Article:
MARGARET Masiya (75) is a pensioner and widow from Zengeza looking after four grandchildren whose parents died of Aids-related illnesses. Three of them are in school.
BY PHILLIP CHIDAVAENZI
Kanyemba, whose husband was a police officer, receives $30 monthly pension from the National Social Security Agency (NSSA) and $100 from the government.
Somehow, the money is expected to cover her grandchildren’s school fees, medical bills and food requirements.
“There are many of us who are looking after Aids orphans and I really feel that this is a national responsibility for which we should at least be appreciated by government,” she says.
Kanyemba says she no longer has the physical strength to meet the demands of looking after herself and her grandchildren.
She has now resorted to vending vegetables at a small market in her neighbourhood to raise additional funds.
“I have had to re-adjust my lifestyle to suit my current earnings, which are not much,” she said. “But being a pensioner now means hardships. So I have to make do with what I have.”
Many of Zimbabwe’s elderly are living in poverty as the country has no effective social support system. Those who spent their productive years contributing to the country’s development have not been spared as they lost all their savings when the country’s financial regime migrated from the worthless Zimbabwe dollar to the US dollar.
In the past, such people could live out the remainder of their lives in relative comfort on their pension, but the economic turmoil of the last decade has eroded whatever contributions they made to their pension schemes.
NSSA started paying pensioners in foreign currency in April 2009. Following actuarial evaluations, the agency currently pays a minimum pension of $25 (for pensioners’ already on government payroll before 1 April 2009), according to general manager James Matiza.
Matiza is on record saying people need to understand that NSSA does not offer social assistance, but its schemes “are employment-based”.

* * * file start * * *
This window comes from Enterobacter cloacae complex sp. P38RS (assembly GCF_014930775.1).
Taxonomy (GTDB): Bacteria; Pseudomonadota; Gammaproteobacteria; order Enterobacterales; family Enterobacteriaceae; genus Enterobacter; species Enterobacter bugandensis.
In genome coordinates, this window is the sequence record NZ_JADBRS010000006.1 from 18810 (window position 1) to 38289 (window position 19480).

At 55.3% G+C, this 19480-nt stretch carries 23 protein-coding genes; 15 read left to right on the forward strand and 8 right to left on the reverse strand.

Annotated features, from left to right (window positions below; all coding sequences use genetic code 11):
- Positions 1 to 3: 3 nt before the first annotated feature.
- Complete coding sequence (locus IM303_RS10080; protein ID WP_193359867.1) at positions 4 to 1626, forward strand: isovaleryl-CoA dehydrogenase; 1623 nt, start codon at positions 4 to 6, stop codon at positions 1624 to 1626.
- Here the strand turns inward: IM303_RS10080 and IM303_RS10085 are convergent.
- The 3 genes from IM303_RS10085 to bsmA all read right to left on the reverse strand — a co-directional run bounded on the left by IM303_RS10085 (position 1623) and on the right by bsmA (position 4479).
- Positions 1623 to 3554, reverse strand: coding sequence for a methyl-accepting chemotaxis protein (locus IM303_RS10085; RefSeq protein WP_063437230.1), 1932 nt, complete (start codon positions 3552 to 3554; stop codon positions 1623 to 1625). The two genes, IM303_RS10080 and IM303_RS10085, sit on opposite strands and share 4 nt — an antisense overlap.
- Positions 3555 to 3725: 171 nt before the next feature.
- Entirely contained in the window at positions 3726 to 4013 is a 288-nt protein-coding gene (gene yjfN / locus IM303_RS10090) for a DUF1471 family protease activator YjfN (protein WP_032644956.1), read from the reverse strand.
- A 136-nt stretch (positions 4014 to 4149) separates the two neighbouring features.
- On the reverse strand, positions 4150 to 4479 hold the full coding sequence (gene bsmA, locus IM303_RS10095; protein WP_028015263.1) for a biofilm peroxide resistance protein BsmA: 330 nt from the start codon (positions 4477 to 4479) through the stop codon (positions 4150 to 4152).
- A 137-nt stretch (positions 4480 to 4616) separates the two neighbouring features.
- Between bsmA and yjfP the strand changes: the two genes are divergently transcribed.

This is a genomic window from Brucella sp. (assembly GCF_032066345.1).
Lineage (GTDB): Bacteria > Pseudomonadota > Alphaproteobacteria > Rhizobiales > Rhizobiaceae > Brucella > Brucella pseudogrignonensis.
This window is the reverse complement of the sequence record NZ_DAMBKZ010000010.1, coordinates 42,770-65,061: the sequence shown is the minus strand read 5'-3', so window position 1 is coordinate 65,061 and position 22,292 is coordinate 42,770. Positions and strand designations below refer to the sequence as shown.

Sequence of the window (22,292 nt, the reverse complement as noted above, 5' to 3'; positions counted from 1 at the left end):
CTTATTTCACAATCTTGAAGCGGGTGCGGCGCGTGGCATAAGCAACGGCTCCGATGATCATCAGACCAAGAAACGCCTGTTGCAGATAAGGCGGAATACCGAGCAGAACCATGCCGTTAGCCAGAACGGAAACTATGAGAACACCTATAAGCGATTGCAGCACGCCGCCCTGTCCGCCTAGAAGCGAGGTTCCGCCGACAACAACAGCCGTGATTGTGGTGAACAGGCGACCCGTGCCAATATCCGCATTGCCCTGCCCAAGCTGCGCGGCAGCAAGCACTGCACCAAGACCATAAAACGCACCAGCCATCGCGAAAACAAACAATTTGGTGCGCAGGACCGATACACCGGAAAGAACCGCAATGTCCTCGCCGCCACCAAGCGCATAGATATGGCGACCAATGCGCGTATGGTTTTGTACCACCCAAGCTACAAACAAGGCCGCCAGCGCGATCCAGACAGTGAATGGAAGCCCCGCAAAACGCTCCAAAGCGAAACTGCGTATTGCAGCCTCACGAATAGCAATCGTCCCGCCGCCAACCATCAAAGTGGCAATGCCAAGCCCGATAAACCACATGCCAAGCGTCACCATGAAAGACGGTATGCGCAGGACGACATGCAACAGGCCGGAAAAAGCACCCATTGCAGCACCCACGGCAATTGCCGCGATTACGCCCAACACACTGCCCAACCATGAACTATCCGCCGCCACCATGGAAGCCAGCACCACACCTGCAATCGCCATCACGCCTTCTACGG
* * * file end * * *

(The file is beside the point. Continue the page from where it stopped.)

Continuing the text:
He says pension payouts are simply based on what the person would have contributed while they were still employed but they are working towards increasing it.
“If you pay $6, it has a bearing on what you will be paid when you retire. Our rate of contribution is very low, but it is under review at the moment,” he said. “We have put a paper to the authorities to revise this because we want to pay better pensions.”
Kanyemba’s story mirrors that of Moses Mucheche (77) of St Mary’s Township.
He regards himself as a victim of time and circumstances because at a time when he should be enjoying the comfort and ease of his post-working years, his life is now a sorry tale of abject hardship and penury.
The measly monthly $50 pension payout he gets from NSSA seems to mock him.
“It’s like mockery of my working life,” he says. “It’s too little to sustain my life, but that is all I have. It’s a life of struggle.”
His story is a reflection of the struggle that many Zimbabwean pensioners, especially those at the low payout end of the scale that runs from a paltry $40 to as much as $1 447 often find themselves in.
“Now, I sell cigarettes, sweets and whatever would be in season to earn a living,” he says.
According to Edwin Kaseke of the School of Social Work at the University of Zimbabwe, “in most African countries occupational pensions are the major source of social protection at old age.”
He also notes in a paper titled The Challenges of Extending Social Security to the Poor: An African Perspective that the HIV and Aids pandemic has become a significant factor in social security.
“It is also noted that the Aids pandemic has added a new dimension to the problem of sustainability of social security schemes. Those most affected by HIV and Aids are in the most economically active age groups,” he says.